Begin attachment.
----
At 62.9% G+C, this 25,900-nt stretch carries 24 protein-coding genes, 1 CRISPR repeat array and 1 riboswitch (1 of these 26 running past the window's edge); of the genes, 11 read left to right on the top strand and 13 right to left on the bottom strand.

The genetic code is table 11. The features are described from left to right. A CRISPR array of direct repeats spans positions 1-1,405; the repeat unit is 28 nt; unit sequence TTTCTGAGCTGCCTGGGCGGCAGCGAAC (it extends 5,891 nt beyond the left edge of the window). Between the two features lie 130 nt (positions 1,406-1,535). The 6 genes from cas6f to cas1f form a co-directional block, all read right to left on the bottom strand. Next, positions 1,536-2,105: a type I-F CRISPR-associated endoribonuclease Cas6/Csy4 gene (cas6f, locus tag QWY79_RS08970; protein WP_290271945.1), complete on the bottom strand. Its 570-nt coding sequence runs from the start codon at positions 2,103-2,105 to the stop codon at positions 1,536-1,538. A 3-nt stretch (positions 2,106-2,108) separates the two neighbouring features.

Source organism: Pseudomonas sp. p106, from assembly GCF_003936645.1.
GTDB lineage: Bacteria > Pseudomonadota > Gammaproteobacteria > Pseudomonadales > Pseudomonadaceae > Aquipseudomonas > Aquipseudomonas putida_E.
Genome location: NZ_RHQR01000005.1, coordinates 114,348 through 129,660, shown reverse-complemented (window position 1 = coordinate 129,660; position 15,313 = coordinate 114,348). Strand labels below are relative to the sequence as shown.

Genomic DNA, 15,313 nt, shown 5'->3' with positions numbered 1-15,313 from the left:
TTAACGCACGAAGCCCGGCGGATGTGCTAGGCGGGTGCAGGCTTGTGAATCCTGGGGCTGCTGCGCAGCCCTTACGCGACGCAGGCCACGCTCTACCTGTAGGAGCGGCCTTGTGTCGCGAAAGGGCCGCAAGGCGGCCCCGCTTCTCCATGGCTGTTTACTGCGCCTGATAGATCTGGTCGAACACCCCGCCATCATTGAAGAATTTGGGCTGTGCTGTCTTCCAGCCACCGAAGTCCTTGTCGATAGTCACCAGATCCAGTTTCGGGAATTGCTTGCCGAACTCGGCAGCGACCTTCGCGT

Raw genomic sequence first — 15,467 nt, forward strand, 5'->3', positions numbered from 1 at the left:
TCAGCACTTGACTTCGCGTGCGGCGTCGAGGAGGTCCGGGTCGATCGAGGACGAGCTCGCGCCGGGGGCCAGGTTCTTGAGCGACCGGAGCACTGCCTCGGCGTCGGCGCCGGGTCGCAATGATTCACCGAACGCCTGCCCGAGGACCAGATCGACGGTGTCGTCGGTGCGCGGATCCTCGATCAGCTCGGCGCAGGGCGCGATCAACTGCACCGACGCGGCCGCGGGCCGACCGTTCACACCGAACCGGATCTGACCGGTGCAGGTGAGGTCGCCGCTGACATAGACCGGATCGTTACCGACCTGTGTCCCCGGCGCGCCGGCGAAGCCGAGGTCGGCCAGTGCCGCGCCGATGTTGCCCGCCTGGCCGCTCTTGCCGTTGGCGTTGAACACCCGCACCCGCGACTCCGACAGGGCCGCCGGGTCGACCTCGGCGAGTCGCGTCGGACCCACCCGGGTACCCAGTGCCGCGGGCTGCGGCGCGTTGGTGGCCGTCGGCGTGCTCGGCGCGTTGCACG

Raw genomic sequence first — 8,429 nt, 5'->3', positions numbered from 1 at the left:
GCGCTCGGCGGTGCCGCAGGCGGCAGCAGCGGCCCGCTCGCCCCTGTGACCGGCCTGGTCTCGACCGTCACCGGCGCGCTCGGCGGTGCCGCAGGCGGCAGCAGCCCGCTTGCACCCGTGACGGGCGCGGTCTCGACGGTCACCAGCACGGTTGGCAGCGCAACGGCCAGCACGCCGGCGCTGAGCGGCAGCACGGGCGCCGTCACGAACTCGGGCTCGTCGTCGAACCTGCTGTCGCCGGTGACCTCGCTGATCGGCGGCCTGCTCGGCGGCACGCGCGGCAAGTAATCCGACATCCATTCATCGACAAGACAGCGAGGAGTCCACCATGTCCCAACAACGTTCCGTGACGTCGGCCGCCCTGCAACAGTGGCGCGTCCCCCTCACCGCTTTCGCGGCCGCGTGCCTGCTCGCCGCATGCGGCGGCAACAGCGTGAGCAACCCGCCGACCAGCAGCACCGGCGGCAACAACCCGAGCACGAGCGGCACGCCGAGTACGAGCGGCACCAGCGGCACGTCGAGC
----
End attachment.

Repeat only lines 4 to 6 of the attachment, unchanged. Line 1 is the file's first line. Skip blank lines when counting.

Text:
GTDB lineage: Bacteria > Pseudomonadota > Gammaproteobacteria > Pseudomonadales > Pseudomonadaceae > Aquipseudomonas > Aquipseudomonas putida_E.
Genome location: NZ_RHQR01000005.1, coordinates 114,348 through 129,660, shown reverse-complemented (window position 1 = coordinate 129,660; position 15,313 = coordinate 114,348). Strand labels below are relative to the sequence as shown.

Genomic DNA, 15,313 nt, shown 5'->3' with positions numbered 1-15,313 from the left: